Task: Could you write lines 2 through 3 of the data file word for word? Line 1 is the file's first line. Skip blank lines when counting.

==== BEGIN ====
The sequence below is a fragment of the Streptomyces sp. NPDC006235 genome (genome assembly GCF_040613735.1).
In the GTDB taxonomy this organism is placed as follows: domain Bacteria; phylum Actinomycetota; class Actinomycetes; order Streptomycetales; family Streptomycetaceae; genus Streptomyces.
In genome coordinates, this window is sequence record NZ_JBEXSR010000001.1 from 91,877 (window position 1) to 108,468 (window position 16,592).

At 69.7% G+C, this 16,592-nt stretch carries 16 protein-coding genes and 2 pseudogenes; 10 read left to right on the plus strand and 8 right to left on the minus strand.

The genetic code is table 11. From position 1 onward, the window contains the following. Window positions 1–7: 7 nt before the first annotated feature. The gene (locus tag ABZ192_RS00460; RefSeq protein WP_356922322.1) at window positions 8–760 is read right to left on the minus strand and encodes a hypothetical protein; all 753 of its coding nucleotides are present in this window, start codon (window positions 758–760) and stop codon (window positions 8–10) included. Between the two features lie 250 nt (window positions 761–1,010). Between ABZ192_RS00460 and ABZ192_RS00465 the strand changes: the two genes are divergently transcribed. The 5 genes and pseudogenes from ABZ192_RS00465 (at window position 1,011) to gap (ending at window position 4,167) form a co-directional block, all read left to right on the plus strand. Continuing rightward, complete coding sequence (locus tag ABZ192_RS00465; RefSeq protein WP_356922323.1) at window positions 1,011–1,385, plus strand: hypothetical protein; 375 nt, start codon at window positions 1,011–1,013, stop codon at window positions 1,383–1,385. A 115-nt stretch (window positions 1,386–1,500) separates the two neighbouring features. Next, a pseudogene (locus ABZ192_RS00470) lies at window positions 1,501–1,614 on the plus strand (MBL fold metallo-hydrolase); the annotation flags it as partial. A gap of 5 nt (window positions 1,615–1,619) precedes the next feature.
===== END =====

In the GTDB taxonomy this organism is placed as follows: domain Bacteria; phylum Actinomycetota; class Actinomycetes; order Streptomycetales; family Streptomycetaceae; genus Streptomyces.
In genome coordinates, this window is sequence record NZ_JBEXSR010000001.1 from 91,877 (window position 1) to 108,468 (window position 16,592).